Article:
Peritoneal dialysis is another procedure that replaces the work of your kidneys. It removes extra water, wastes, and chemicals from your body. This type of dialysis uses the lining of your abdomen to filter your blood. This lining is called the peritoneal membrane.

A cleansing solution, called dialysate, travels through a special tube into your abdomen. Fluid, wastes, and chemicals pass from tiny blood vessels in the peritoneal membrane into the dialysate. After several hours, the dialysate gets drained from your abdomen, taking the wastes from your blood with it. Then you fill your abdomen with fresh dialysate and the cleaning process begins again.


Before your first treatment, a surgeon places a small, soft tube called a catheter into your abdomen. This catheter always stays there. It helps transport the dialysate to and from your peritoneal membrane.

There are three types of peritoneal dialysis.

1. Continuous Ambulatory Peritoneal Dialysis (CAPD)

CAPD is the most common type of peritoneal dialysis. It needs no machine. It can be done in any clean, well-lit place. With CAPD, your blood is always being cleaned. The dialysate passes from a plastic bag through the catheter and into your abdomen. The dialysate stays in your abdomen with the catheter sealed. After several hours, you drain the solution back into the bag. Then you refill your abdomen with fresh solution through the same catheter. Now the cleaning process begins again. While the solution is in your body, you may fold the empty plastic bag and hide it under your clothes, around your waist, or in a pocket.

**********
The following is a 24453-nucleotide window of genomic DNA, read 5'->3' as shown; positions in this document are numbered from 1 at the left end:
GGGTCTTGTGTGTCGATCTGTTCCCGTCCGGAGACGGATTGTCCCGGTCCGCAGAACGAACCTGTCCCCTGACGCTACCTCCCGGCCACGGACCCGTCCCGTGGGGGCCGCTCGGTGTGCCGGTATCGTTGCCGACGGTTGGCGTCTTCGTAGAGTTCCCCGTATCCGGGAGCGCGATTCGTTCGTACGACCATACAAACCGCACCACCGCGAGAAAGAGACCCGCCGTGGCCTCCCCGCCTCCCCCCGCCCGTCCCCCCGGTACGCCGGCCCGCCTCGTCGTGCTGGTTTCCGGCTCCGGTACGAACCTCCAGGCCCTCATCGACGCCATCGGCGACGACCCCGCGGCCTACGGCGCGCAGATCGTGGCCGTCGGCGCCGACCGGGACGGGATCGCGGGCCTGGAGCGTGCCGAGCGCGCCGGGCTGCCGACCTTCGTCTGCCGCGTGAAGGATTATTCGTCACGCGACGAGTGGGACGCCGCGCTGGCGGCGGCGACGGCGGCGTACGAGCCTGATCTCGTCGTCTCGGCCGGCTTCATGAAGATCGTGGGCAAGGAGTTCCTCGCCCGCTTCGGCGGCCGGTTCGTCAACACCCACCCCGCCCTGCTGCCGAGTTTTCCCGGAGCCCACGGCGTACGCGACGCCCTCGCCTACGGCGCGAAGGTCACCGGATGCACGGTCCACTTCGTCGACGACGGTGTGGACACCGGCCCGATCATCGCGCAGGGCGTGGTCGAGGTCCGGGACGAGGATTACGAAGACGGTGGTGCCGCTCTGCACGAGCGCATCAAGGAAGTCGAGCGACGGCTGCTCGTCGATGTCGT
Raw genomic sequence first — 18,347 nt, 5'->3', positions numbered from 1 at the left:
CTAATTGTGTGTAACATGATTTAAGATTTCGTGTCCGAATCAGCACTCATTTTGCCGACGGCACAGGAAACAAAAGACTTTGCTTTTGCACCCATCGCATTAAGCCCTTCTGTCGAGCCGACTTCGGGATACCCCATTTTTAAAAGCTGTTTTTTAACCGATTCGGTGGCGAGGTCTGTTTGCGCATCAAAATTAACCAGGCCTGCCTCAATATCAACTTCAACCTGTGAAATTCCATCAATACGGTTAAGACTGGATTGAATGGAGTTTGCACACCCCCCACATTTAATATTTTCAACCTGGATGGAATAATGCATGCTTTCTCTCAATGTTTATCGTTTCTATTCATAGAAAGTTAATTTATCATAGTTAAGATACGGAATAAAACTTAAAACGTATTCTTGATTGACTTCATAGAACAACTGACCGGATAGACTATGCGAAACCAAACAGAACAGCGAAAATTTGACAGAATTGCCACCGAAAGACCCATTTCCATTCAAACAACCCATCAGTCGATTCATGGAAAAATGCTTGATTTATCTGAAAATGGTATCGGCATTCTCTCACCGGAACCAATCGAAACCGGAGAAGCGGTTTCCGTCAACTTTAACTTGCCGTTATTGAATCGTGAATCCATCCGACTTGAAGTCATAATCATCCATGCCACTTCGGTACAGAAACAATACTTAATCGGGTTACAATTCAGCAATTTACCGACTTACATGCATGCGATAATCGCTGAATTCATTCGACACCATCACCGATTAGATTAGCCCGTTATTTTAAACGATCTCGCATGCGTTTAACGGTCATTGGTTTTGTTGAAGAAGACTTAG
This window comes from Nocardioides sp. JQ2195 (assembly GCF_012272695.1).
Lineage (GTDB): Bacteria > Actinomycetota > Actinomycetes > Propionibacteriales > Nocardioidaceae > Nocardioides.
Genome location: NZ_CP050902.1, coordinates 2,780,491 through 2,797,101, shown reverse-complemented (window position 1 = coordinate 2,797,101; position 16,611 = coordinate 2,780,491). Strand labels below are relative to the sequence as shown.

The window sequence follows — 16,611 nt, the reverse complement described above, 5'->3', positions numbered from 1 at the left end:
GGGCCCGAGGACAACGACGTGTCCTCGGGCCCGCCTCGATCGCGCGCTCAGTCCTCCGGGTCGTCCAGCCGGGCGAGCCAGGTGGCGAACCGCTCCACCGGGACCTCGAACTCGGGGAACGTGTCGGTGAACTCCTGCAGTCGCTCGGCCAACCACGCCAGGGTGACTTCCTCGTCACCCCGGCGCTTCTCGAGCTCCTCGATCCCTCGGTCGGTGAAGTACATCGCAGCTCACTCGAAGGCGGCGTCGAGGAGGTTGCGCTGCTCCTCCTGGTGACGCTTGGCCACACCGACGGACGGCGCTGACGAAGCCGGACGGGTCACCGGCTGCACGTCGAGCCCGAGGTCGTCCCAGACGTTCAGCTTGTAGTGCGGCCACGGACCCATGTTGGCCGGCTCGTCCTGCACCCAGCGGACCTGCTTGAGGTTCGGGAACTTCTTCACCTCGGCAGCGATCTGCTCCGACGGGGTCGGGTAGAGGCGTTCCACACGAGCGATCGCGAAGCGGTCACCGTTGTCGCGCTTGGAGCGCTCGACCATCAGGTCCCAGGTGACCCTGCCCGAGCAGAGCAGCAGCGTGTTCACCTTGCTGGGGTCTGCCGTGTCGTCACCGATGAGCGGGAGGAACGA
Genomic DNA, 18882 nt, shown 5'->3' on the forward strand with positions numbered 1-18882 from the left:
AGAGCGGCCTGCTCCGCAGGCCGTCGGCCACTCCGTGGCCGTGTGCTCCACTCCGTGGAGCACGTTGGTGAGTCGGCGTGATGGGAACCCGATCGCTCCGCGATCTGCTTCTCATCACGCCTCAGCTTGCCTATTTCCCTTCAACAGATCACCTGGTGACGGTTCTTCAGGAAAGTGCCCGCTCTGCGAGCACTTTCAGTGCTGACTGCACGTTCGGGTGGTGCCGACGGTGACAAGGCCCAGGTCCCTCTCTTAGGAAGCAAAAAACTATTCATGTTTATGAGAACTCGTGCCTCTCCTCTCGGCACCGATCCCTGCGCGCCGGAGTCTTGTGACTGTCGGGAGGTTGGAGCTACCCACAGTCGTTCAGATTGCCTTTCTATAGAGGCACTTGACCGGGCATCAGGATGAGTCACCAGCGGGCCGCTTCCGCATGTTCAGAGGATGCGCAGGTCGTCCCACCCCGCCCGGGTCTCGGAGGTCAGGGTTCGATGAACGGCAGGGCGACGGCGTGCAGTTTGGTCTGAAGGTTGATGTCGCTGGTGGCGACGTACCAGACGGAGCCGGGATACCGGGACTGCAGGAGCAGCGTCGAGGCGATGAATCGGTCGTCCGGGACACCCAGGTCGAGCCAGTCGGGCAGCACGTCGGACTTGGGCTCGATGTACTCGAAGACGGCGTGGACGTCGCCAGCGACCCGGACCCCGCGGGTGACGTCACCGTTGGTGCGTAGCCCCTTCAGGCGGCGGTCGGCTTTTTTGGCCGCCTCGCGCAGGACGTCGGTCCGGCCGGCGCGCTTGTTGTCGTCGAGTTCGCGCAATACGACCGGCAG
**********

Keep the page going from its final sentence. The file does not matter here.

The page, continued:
2. Continuous Cyclic Peritoneal Dialysis (CCPD)

CCPD is like CAPD except that a machine, which connects to your catheter, automatically fills and drains the dialysate from your abdomen. The machine does this at night while you sleep.

3. Intermittent Peritoneal Dialysis (IPD)

IPD uses the same type of machine as CCPD to add and drain the dialysate. IPD can be done at home, but it's usually done in the hospital. IPD treatments take longer than CCPD.


CAPD is a form of self-treatment. It needs no machine and no partner. However, with IPD and CCPD, you need a machine and the help of a partner (family member, friend, or health professional).

With CAPD, the dialysate stays in your abdomen for about 4 to 6 hours. The process of draining the dialysate and replacing fresh solution takes 30 to 40 minutes. Most people change the solution four times a day.

With CCPD, treatments last from 10 to 12 hours every night.

With IPD, treatments are done several times a week, for a total of 36 to 42 hours per week. Sessions may last up to 24 hours.

Possible Complications. Peritonitis, or infection of the peritoneum, can occur if the opening where the catheter enters your body gets infected. You can also get it if there is a problem connecting or disconnecting the catheter from the bags. Peritonitis can make you feel sick. It can cause a fever and stomach pain.

To avoid peritonitis, you must be careful to follow the procedure exactly. You must know the early signs of peritonitis. Look for reddening or swelling around the catheter. You should also note if your dialysate looks cloudy. It is important to report these signs to your doctor so that the peritonitis can be treated quickly to avoid serious problems.